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James G Dobson PhD

TitleProfessor Emeritus
InstitutionUniversity of Massachusetts Medical School
DepartmentMicrobiology and Physiological Systems
AddressUniversity of Massachusetts Medical School
55 Lake Avenue North
Worcester MA 01655
Phone508-856-3775
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    Other Positions
    InstitutionUMMS - School of Medicine
    DepartmentMedicine
    DivisionCardiovascular Medicine

    InstitutionUMMS - School of Medicine
    DepartmentMicrobiology and Physiological Systems


    Collapse Biography 
    Collapse education and training
    Central Connecticut State University, New Britain, CT, United StatesBSScience
    Wesleyan University, Middleton, CT, United StatesMABiology
    University of Virginia, Charlottesville, VA, United StatesPHDPhysiology

    Collapse Overview 
    Collapse overview

    Academic Background

    1965, B.S., Central Connecticut State University
    1967, M.A., Wesleyan University
    1971, Ph.D., University of Virginia

    2008 - 2010, Professor & Interim Chairman of Physiology

    2011 - Professor Emeritus

    Regulation of neurotransmitter signal transduction in the heart

    The research in this laboratory is concerned with investigating transmembrane signaling and the mechanisms which regulate cardiac muscle force development and myocardial energy utilization. Emphasis isJim Dobson Photo given to the importance of adenosinergic modulation of the regulatory mechanisms particularly upon beta-adrenoceptor stimulation. The importance of the phosphorylation-dephosphorylation of proteins involved in the regulatory processes is a keen area of interest. Of additional interest is the role of adenosine in endothelial cell proliferation, aging of the cardiovascular system and heart failure. Mainly, isolated perfused hearts, dispersed ventricular myocytes and cultured endothelial cells are used in these studies.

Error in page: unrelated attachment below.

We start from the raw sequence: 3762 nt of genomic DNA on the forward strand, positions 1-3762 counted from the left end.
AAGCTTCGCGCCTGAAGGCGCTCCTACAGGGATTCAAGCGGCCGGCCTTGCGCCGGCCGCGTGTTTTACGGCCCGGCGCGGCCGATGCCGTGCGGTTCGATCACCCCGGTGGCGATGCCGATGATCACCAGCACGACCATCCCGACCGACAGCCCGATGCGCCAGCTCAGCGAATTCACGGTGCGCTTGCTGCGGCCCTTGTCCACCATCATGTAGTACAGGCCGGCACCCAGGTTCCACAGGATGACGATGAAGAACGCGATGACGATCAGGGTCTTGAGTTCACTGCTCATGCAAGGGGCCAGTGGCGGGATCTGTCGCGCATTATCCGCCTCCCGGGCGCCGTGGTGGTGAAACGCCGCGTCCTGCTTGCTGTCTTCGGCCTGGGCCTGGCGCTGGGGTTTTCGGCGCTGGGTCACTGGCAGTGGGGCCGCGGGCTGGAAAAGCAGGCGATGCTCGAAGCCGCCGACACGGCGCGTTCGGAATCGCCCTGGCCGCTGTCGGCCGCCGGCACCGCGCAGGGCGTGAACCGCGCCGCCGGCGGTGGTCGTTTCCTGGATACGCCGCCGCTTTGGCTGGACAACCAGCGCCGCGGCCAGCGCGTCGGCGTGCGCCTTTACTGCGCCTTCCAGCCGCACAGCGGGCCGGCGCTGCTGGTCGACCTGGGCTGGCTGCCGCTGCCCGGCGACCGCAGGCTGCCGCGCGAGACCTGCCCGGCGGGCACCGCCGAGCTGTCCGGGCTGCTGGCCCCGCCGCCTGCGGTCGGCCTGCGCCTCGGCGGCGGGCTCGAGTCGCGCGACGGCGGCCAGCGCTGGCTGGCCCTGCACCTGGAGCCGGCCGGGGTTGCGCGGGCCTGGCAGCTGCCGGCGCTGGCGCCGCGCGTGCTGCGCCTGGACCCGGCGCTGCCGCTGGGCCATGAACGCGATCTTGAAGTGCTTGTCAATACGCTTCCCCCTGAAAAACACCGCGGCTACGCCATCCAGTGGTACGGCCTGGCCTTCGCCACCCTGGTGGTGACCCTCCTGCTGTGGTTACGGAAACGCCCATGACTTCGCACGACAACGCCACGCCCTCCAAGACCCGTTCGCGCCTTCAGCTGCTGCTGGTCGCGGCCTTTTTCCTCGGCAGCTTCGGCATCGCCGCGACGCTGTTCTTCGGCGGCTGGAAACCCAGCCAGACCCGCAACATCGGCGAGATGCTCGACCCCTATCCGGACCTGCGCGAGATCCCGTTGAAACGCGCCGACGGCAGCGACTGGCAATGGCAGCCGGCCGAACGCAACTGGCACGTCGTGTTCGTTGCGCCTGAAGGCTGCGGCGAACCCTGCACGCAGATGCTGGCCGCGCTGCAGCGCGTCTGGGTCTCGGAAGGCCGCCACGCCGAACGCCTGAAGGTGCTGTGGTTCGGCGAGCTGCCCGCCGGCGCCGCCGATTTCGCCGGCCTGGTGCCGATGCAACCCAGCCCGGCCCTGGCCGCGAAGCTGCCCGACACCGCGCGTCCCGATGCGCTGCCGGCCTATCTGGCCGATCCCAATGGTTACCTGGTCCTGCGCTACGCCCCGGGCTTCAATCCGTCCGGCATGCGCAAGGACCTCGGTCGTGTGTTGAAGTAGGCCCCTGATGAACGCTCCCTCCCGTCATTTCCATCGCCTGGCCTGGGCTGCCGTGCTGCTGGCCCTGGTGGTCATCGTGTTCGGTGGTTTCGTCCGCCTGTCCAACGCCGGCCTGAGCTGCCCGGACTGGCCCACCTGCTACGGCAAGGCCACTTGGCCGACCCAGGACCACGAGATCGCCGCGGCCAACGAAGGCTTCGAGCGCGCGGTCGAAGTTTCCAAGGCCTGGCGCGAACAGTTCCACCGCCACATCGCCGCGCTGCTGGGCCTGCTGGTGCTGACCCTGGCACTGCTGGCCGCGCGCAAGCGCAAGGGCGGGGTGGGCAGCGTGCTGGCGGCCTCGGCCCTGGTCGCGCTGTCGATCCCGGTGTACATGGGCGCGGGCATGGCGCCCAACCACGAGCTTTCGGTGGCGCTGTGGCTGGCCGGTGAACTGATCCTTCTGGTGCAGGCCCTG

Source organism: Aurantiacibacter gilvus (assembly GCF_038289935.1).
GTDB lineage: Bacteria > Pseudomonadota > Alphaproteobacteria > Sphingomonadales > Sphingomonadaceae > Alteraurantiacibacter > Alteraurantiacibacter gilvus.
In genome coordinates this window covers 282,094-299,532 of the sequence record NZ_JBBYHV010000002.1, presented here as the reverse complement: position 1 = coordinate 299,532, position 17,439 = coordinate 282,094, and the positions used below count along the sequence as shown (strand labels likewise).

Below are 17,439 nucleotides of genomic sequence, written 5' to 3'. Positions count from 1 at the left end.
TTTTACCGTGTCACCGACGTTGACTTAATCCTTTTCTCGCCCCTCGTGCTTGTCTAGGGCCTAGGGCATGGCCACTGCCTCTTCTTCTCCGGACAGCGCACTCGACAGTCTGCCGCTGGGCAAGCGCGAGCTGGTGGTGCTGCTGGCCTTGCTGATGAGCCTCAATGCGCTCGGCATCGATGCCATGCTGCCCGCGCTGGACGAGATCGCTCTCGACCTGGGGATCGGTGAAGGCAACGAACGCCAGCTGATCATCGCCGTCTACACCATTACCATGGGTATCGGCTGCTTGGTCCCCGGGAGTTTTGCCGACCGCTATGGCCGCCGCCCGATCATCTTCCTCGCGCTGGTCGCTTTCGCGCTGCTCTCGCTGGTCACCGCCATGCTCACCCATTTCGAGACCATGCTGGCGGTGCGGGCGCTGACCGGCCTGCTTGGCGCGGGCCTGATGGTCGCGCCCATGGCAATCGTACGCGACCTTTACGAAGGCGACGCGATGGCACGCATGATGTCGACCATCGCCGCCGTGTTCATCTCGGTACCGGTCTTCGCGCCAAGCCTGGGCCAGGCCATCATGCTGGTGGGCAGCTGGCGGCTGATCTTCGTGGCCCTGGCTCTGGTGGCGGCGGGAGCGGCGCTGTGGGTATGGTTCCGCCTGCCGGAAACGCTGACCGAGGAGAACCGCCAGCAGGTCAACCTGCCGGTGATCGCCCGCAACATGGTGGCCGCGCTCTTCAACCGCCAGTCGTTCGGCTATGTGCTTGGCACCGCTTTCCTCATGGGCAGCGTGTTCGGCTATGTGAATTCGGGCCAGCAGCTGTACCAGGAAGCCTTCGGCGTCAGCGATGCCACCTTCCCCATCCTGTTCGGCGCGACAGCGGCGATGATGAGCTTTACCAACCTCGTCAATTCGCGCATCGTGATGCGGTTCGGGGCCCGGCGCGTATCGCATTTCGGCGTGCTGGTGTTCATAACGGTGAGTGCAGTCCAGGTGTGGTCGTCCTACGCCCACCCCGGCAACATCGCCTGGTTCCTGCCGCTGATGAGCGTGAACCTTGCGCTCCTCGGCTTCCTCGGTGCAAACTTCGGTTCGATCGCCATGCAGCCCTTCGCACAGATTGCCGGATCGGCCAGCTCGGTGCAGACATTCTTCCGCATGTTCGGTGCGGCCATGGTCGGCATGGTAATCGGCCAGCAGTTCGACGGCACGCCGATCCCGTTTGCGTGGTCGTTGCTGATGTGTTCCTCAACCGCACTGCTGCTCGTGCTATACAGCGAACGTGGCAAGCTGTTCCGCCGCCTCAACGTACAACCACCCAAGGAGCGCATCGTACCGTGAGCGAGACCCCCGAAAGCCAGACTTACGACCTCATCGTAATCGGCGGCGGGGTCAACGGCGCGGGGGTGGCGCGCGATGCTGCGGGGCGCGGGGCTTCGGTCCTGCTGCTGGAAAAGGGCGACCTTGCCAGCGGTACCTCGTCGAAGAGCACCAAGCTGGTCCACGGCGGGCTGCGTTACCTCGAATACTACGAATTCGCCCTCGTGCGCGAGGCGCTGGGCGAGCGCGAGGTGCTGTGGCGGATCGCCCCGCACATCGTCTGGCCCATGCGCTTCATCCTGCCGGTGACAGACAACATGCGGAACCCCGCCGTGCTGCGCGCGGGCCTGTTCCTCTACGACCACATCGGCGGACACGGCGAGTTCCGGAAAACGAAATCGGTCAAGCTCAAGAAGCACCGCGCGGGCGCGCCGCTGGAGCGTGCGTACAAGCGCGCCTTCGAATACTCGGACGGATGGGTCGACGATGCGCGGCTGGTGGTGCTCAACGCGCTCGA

The main emphasis is that by using current biochemical and molecular approaches and techniques the physiological mechanisms regulating cardiac mechanical performance and metabolism can be elucidated in the normal heart. This will foster a better understanding of how these neuro-regulatory mechanisms are altered in the diseased and aging cells that comprise the cardiovasculary system.

    Research Figure

    Adenosine and the Catecholamine Responses in Heart